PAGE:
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Human World

Screen Shot 2014-12-08 at 7.40.20 AM
Science Wire | Dec 05, 2014

Is it better to be a night owl or an early bird?

Early birds versus night owls. Who wins the battle over bedtime? Let’s see what the guys at AsapSCIENCE have to say about this one. New video!

Image via NASA/NOAA
Blogs | Dec 01, 2014

Days of darkness this December? Of course not.

Heard the rumor that “NASA says” Earth will experience several days of total darkness in December 2014? Not true, of course.

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Science Wire | Nov 27, 2014

Does eating turkey really make you sleepy?

Many believe that turkey is high in tryptophan, which causes that drowsiness you feel after a big Thanksgiving meal. True?

Photo credit: Brigham Young University
Science Wire | Nov 26, 2014

Another reason to be thankful for turkey

Be thankful for turkeys this Thanksgiving! An antibiotic to target staph infections and strep comes from good bacteria made inside turkeys, say researchers.

Image via FogoNews on Facebook.
Science Wire | Nov 24, 2014

Pico do Fogo volcano in Cape Verde erupts, residents evacuated

Pico do Fogo is a shield volcano in the Cape Verde islands, off Africa’s west coast. After a 20-year quiet, it began erupting Sunday, causing hundreds to evacuate.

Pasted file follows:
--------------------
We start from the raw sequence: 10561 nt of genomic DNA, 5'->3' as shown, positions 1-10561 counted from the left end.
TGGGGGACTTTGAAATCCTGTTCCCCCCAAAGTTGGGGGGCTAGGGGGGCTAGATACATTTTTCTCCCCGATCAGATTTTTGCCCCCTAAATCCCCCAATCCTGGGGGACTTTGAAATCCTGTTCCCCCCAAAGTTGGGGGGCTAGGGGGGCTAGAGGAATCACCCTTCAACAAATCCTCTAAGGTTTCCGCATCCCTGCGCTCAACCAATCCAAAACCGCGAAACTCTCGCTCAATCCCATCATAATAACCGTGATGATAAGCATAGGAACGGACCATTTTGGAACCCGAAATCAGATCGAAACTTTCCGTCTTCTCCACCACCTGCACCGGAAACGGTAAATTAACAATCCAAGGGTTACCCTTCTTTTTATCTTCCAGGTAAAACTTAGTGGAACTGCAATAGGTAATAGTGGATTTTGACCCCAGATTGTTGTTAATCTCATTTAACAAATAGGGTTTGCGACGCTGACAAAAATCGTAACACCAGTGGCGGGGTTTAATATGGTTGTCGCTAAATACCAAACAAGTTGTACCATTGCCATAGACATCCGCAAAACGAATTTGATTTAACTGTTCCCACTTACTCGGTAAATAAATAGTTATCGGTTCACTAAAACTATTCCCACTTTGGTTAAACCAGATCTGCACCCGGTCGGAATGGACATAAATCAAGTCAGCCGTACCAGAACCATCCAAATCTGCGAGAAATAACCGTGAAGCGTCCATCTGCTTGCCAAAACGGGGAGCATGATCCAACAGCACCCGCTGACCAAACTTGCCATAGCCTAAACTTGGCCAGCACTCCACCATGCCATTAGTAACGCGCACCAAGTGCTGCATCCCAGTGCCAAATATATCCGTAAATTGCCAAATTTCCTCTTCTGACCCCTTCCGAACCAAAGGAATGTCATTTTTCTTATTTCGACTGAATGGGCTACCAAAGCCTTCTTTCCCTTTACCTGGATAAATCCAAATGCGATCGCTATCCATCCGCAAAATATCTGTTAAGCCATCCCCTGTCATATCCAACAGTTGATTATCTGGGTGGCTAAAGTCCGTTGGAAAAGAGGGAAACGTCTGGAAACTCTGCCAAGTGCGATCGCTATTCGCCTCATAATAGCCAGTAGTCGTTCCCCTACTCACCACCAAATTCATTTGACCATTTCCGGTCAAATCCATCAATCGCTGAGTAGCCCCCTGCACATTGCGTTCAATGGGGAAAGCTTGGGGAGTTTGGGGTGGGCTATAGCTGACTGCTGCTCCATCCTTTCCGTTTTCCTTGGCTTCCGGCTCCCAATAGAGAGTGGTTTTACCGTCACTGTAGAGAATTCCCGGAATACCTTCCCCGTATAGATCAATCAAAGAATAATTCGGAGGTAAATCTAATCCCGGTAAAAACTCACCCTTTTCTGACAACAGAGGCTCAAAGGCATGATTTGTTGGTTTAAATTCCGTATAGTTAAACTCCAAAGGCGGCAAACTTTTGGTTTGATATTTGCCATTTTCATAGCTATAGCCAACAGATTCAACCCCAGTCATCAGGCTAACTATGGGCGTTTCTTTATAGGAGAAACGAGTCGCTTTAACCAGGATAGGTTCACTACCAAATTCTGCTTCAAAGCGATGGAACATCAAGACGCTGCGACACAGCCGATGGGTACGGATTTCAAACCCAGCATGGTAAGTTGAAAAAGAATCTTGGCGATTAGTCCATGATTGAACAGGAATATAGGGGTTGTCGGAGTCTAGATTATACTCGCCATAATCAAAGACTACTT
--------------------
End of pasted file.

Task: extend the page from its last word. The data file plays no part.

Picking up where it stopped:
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Science Wire | Nov 24, 2014

Video: A year in the life of Earth’s CO2

Awesome visualization, based on an ultra-high-resolution NASA computer model, showing how carbon dioxide in our air travels around the globe.

Snowfall October 2014, via Rutgers Snow Lab
Blogs | Nov 21, 2014

Burning questions about winter cold

As the rest of Earth warms, debate continues on what’s causing the mid-latitude chill.

Buffalo, NY Nov. 19, 2014 via Scott Stranahan.
Blogs | Nov 20, 2014

Incredible lake-effect snow pounds Buffalo area, continuing today

Over five feet (1.5 meters) of snow fell just south of Buffalo, New York on November 18, 2014. A second round is forecast for today.

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Science Wire | Nov 19, 2014

Video: Could humans actually live on planet Mars?

Could we survive on Mars? The AsapSCIENCE guys address the question.

View larger | This diagram shows key differences between men and women in cardiovascular, immunologic, sensorimotor, musculoskeletal, and behavioral adaptations to human spaceflight.
Image credit: NASA/NSBRI
Science Wire | Nov 19, 2014

Men and women adapt differently to spaceflight

A study looks at differences in the ways that men and women’s bodies react to time spent in space.